New processes are identified with greater emphasis on the analysis of research toward the development of academic reading and writing within the framework of research competencies. Figure 3 illustrates that according to the classification addressed, the category of new processes is the one that received the most mention in the analysis. Ramírez-Montoya and Lugo-Ocando (2020) validated that a new process is characterized amongst its elements by an organization, a method, a technique, and a procedure. In this analysis, it was possible to observe that to a great extent, the findings are based on processes that imply a follow-up to determine how the evolution to reach the proposed objectives occurs.

Figure 3 . Trends and methodological tools.

Systematic and continuous innovations have a strong presence in the area of innovation in research skill studies. Figure 4 shows the trend in these types of innovation. In terms of systematic innovation, there was a greater presence of the development aspect, whilst continuous innovation had a greater presence of the competence aspect. Continuous innovation is something that has to do with small changes that can make a difference, and systematic innovation is methodical and orderly like continuous improvement innovation. However, the scope and novelty of its changes can vary and even lead to substantial changes ( Valenzuela and Valencia, 2017 ). The innovations must be based on the objectives to be achieved and always with a view to achieving substantial improvement.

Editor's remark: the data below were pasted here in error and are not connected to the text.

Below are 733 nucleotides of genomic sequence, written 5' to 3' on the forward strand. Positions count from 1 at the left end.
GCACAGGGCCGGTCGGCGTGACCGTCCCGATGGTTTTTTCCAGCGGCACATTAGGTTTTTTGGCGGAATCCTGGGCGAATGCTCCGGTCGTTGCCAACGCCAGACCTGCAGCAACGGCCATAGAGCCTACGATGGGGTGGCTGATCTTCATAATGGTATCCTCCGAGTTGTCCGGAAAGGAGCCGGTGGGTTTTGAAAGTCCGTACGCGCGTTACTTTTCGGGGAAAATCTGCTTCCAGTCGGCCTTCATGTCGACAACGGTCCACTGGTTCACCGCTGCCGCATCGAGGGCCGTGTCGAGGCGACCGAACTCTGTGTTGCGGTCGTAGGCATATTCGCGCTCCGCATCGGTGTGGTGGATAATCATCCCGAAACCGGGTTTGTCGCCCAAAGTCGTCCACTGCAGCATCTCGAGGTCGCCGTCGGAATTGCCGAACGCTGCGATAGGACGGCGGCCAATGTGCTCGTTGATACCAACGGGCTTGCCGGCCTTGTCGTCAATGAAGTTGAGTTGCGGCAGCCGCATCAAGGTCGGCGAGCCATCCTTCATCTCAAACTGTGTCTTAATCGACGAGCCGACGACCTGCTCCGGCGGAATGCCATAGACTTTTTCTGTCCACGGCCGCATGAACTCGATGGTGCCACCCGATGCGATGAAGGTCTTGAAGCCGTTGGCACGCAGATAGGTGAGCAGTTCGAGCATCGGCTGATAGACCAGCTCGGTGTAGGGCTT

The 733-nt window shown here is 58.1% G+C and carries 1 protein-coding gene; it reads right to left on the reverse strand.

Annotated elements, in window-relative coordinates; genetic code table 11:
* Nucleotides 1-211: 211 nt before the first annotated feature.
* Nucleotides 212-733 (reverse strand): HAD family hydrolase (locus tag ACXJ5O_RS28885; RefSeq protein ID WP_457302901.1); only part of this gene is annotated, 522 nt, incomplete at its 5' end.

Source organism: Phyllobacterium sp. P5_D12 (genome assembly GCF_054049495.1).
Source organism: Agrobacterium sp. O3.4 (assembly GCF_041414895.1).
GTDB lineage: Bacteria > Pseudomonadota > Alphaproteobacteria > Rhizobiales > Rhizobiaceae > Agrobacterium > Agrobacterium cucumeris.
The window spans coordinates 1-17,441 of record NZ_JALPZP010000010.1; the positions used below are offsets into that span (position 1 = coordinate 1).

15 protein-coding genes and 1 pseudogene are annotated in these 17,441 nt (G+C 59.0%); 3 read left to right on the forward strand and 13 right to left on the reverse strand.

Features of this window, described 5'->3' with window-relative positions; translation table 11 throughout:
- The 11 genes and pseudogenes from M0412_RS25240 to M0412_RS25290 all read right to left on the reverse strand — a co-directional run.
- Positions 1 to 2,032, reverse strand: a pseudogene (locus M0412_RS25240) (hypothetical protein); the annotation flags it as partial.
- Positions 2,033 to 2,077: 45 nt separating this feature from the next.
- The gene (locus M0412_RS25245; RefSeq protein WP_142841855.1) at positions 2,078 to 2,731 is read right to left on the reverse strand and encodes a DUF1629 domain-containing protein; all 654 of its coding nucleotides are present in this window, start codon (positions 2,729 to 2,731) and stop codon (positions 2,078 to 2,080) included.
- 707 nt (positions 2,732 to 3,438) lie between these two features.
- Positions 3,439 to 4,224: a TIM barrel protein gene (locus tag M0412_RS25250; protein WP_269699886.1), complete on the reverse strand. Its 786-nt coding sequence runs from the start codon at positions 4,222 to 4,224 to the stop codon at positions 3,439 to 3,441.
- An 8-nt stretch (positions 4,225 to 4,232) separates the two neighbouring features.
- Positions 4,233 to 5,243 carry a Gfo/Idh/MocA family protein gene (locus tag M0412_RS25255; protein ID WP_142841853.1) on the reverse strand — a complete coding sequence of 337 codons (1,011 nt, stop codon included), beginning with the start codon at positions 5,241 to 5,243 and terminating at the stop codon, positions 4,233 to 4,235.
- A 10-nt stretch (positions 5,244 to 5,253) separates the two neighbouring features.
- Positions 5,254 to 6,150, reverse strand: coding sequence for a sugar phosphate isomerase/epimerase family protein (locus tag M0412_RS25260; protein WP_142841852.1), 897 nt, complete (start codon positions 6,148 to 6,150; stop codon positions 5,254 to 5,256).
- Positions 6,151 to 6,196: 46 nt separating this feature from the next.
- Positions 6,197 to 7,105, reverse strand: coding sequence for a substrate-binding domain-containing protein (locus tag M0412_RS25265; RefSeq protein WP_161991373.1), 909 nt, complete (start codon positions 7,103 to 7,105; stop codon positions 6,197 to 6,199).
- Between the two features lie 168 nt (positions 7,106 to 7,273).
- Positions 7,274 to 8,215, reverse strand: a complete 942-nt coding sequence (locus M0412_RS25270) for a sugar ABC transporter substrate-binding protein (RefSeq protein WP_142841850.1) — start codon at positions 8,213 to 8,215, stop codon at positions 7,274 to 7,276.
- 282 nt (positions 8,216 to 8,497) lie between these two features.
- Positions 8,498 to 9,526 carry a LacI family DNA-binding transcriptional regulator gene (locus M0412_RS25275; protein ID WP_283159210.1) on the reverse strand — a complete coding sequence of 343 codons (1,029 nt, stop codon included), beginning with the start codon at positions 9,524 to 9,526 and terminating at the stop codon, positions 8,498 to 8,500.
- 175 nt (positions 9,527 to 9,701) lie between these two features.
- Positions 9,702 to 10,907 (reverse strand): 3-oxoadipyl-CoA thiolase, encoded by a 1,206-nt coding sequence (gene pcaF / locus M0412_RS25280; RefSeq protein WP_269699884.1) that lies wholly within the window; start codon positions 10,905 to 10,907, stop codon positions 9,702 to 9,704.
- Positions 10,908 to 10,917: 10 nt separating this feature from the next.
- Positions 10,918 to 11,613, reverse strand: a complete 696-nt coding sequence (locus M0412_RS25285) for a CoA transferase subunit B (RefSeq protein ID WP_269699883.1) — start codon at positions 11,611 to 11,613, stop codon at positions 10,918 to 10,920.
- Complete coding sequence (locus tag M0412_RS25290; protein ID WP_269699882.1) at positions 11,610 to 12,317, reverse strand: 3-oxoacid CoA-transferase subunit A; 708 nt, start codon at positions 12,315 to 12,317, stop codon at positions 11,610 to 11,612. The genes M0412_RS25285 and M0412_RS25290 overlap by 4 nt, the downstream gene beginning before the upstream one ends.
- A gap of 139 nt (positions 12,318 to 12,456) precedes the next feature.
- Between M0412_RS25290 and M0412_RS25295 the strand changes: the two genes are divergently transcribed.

Figure 4 . Findings in research skills for academic literacy development.

Digital resources and skills present a valuable opportunity to enhance academic literacy development through research skills. Figure 5 shows that the digital aspect had a greater presence in the area of Information that was presented for the categorization of Recommendations for Future Studies. The digital competencies according to Ferrari (2013) are focussed on Information, Communication, Content Creation, Problem Solving and Security, but the latter was not present in the studies analyzed. Interacting through digital tools or in digital environments is a reality we are currently facing; therefore, students must be prepared to have digital competences, which allow them to have a better performance in general and enrich the framework in which they develop their academic reading and writing.

Figure 5 . Types of innovations related to the development of academic reading and writing.